Words by Nicole Holyer. A journalist and writer by trade, Nicole posts very irregularly on her blog.
I have been swimming with OceanFit for the past three seasons (as at Feb 20219). I’ve loved developing my confidence and my weekly morning sunrise swims.
Then, last year I fell pregnant and had a miscarriage all in a short period of time.
It all happened pretty quickly, it was one big shock after another.
I couldn’t exercise for a while because I was really nauseous, then my thyroid stopped working properly and I had to go on medication (which I’m still on). It really threw my physical (and mental) health around.
So, this season I have been swimming my way through heartbreak and frustration.
When I swim I count my breaths as I stroke, slowly up and down the pool lanes, or across the bay at Bondi, each stroke a metronome tick: one, two, three, four.
I entered the water in spring a stranger to myself. My body was round, full of strange hormones and medication, heavier than it has ever been, and so very slow. I did not trust my body, much less like it. I was angry and sad, and I wanted to punish my body for failing me in a very profound and fundamental way.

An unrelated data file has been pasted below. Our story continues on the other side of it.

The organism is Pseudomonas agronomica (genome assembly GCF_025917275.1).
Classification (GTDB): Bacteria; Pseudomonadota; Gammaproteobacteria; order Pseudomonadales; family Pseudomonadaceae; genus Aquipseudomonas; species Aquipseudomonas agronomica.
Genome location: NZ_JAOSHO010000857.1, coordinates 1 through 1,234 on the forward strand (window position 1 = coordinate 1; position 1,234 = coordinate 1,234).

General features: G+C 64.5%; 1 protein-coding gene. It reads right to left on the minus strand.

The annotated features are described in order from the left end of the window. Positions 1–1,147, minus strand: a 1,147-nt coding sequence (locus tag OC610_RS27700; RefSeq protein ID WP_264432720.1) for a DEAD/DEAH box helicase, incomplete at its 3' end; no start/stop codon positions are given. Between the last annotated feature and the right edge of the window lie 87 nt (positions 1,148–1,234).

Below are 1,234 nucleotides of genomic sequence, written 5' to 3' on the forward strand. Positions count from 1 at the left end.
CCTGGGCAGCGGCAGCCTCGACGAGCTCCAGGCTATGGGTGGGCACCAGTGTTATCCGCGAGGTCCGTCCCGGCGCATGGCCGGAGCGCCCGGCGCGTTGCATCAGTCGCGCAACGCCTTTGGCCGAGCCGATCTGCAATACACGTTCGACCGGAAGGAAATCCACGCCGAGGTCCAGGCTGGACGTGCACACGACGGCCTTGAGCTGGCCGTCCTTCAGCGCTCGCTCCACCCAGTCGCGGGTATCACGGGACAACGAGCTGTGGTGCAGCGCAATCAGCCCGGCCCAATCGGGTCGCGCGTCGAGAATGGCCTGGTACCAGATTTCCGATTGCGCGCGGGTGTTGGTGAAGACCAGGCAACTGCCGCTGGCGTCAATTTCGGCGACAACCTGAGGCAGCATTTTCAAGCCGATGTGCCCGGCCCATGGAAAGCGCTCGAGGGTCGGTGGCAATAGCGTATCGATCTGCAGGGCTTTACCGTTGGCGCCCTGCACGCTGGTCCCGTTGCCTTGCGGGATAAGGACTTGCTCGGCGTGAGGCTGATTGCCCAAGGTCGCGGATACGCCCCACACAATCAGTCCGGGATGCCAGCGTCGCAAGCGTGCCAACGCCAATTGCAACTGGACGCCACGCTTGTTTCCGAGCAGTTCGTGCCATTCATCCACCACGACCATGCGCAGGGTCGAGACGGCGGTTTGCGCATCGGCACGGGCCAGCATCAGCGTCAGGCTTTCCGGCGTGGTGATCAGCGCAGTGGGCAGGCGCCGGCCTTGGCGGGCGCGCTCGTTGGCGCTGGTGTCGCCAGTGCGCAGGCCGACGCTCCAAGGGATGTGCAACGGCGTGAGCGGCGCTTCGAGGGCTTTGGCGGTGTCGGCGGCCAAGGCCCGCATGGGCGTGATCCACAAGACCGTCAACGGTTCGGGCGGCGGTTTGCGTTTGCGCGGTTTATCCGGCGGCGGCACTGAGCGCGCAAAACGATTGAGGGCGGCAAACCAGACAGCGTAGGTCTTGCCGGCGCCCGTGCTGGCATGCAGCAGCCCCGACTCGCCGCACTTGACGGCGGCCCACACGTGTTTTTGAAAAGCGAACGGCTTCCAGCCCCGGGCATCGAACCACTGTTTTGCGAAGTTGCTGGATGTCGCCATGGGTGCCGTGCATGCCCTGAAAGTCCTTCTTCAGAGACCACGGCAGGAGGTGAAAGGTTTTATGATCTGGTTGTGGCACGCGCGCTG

The counting was soothing and gave my mind something to focus on, other than the failed pregnancy and all that rage.
As my heavy limbs worked, my mind was able to rest.
Ocean swimming sessions were an opportunity to forget myself. Instead of remembering, I looked for the plate-sized stingrays buried lightly beneath the sand, and the little silver fish with flickering eyes. I ducked and dived and strained to keep up with the strong swimmers, heart beating fast. I built muscle.
Here at the end of summer, I am tanned and a little leaner (but not much), faster than I was, and a lot less distrustful. Mostly I can keep up now.
I’m still swimming through heartbreak and frustration, and daresay I will be for a time to come. Instead of welcoming a summer baby, I must keep swimming through the change of season, hoping for the best.
The rage has quietened. I am softening into forgiveness. And I am coming to understand that healing follows saltwater, the right amount of rest, and the count of my breath.